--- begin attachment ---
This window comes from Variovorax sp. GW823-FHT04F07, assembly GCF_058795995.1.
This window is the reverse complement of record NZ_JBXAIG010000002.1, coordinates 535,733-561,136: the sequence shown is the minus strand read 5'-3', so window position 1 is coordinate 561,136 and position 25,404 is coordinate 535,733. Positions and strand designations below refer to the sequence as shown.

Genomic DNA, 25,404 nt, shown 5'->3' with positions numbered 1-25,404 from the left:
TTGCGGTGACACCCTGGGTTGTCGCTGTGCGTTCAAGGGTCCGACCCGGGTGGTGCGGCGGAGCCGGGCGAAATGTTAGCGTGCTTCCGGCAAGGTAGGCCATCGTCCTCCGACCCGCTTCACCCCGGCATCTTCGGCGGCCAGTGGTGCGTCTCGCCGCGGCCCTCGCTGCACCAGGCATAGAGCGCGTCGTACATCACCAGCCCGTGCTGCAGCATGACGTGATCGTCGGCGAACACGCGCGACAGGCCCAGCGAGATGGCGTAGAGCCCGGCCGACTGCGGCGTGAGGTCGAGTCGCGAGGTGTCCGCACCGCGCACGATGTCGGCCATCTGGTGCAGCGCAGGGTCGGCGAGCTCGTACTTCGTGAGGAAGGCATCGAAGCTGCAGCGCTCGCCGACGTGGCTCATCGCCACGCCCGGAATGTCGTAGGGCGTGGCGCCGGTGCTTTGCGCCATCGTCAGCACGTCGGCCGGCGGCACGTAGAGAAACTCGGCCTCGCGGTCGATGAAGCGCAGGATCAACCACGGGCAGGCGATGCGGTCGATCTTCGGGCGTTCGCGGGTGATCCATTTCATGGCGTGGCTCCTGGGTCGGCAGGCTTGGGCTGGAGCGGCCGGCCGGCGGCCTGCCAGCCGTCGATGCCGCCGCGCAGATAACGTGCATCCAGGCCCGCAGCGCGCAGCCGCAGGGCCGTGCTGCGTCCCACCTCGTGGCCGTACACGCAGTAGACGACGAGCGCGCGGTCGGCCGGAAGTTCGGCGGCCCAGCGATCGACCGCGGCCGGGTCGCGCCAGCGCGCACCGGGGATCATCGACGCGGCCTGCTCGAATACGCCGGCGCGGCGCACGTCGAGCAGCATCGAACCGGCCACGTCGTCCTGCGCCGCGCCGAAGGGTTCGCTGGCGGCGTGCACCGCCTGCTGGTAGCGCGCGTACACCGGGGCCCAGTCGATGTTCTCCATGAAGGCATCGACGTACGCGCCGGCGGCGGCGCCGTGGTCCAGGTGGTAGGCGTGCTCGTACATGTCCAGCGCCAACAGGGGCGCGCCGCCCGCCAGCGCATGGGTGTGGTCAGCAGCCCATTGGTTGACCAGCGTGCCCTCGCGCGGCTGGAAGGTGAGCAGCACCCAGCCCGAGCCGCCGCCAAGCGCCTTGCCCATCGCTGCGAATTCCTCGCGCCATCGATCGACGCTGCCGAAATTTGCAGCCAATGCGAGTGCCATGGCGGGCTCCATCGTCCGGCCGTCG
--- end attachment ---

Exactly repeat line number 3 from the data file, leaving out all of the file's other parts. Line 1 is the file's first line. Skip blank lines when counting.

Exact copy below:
Genomic DNA, 25,404 nt, shown 5'->3' with positions numbered 1-25,404 from the left: